Standard stuff.

Quote:
DV:
It is what it is. I just use WinDV and store it as is. File size isn't insane and its as clean as the format will provide. I just leave it as is.
Yep.

But note this: the digital transfer/"capture" has lags, and can not capture footage. Sometimes seconds matter, so you may need/want to at least view the DV via analog, to be assured you have all the footage. It can get tedious, so I sometimes capture both (if I think anything was clipped/missing), and then sort it later in post.

Quote:
SD Analog:
I have been capturing with VirtualDub 1.9.x (1.9.1.1 I think?) compressing lossless with Huffy 2.1.1 then running through QTGMC to deinterlace and convert to 60fps outputting to ProRes422 HQ to be edited in Final Cut Pro.
Hopefully you mean 59.94 -- it's not 60.
Otherwise, yep.

Quote:
Both processes work fine. It may be overkill, but I've been archiving both the Huffy AVIs and the ProRes Files. My thought being with the Huffy files I could have a lossless copy to convert to whatever the new editing software may be in the future I keep the ProRes so I can drop it into Final Cut if I decide to re-edit the clip.
Not overkill, 22tb+ drives are $300. You have space for cheap. Backup drives correctly, maybe Huffyuv on one, ProRes422 on the other. Preferably different brands, meaning Seagate and WD.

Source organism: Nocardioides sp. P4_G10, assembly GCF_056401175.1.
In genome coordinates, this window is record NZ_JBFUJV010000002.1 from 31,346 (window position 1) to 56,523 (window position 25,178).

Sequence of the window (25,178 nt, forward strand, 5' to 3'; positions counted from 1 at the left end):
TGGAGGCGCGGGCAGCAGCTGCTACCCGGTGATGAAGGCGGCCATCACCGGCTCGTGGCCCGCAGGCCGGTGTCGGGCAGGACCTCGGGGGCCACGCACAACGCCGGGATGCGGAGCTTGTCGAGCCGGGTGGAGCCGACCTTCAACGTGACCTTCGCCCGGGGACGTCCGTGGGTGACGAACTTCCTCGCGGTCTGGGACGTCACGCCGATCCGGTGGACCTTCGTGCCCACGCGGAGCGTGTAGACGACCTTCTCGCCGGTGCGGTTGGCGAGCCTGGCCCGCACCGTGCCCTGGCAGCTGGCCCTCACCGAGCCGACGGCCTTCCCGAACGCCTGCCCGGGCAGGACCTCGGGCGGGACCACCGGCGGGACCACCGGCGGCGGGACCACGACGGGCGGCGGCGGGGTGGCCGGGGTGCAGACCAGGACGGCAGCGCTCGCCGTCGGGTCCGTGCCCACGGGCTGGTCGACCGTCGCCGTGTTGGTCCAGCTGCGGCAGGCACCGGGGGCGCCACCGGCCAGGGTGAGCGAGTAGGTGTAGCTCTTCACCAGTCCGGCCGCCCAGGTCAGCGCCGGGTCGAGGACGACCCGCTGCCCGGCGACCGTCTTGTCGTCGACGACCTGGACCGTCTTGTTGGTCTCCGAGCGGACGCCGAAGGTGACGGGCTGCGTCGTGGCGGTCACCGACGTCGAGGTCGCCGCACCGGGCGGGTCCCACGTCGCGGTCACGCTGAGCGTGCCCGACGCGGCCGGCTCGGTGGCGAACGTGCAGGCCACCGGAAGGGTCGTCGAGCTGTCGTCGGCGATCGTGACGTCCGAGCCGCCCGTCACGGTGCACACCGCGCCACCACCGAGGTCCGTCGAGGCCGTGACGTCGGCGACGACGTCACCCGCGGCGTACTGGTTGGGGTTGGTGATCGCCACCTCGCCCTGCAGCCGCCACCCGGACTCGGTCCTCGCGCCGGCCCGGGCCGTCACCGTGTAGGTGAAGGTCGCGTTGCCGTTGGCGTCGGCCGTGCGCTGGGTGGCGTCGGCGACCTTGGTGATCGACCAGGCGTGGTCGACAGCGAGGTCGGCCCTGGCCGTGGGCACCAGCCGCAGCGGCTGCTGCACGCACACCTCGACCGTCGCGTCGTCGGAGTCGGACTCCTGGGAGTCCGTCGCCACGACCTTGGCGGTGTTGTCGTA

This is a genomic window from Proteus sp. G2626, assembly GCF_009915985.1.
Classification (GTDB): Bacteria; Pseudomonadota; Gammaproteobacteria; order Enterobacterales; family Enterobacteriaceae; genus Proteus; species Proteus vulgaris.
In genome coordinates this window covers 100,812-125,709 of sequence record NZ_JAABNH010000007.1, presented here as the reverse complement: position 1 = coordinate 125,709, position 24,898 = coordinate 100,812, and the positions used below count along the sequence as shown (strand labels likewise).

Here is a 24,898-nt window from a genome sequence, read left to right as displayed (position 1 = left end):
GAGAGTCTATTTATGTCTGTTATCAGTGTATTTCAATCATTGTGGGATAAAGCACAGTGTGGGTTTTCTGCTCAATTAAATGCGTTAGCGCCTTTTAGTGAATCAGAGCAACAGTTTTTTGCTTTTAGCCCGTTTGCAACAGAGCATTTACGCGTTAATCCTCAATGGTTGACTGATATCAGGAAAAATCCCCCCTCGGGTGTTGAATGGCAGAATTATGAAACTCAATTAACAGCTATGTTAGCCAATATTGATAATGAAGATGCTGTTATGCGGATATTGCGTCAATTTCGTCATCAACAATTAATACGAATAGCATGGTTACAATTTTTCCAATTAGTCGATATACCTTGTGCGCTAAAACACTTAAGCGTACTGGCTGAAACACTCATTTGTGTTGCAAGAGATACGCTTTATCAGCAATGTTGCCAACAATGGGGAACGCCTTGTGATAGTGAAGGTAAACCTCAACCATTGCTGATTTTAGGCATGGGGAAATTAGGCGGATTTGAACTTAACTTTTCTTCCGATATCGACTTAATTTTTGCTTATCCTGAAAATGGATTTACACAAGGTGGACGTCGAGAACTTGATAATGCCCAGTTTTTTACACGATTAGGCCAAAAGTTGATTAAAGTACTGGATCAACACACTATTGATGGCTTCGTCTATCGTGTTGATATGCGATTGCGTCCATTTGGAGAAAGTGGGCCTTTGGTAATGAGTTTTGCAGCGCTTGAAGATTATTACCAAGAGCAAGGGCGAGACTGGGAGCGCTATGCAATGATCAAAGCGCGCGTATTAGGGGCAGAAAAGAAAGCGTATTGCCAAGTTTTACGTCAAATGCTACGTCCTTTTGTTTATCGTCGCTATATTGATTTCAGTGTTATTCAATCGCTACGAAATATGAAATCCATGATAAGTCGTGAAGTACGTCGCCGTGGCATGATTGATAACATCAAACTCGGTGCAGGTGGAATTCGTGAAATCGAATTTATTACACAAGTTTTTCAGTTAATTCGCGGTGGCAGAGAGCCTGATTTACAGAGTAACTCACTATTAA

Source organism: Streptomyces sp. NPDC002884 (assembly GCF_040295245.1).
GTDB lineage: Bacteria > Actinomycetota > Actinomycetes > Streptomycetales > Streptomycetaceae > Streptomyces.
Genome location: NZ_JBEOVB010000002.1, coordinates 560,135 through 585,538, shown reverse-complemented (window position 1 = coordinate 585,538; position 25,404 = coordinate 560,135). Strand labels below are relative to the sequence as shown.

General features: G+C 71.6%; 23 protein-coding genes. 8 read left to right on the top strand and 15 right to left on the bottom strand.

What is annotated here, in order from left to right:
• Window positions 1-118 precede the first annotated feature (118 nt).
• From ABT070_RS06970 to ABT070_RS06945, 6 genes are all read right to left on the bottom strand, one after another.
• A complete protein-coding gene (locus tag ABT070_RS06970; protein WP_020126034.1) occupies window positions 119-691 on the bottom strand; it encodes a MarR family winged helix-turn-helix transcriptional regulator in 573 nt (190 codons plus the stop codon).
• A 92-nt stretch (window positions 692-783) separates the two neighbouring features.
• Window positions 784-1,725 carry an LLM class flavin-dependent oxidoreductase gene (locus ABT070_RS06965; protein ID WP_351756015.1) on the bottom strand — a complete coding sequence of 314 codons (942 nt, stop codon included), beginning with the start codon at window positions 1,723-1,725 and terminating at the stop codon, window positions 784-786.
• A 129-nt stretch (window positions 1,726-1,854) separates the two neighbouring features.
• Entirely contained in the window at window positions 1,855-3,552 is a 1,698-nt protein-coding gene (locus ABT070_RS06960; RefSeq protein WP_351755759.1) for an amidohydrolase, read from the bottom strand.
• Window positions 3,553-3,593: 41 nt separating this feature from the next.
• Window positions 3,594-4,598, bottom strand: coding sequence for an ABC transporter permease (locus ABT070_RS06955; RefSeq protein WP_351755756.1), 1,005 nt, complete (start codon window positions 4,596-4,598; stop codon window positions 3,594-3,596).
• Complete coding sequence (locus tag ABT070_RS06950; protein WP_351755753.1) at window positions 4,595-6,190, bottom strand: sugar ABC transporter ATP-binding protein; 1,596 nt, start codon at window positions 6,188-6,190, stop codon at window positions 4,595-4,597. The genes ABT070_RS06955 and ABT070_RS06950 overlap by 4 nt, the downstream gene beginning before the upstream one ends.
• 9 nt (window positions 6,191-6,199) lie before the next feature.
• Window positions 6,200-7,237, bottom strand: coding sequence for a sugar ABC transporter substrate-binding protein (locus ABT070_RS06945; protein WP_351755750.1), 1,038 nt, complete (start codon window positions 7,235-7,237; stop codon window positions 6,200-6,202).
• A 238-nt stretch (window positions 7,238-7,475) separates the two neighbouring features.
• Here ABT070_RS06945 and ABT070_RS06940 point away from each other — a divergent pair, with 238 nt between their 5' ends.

Quote:
However this is the issue posing the question. I've been experimenting with different capture processes and start with an 8 bit uncompressed .mov file after the capture. The files are obviously larger than a Huffy2.1.1 lossless capture, but considering I can go direct to a ProRes422 HQ file from there after using QTGMC,
This is viable. Large, but visable. ProRes422 HQ may not be needed, however -- referring to HQ.

Quote:
Is it worth converting the uncompressed video to Huffy or another format? My thoughts being I'd like a reasonably sized lossless file to archive that is in an "original" interlaced format that also could be used down the road for perhaps newer software or hardware that may replace QTCMC.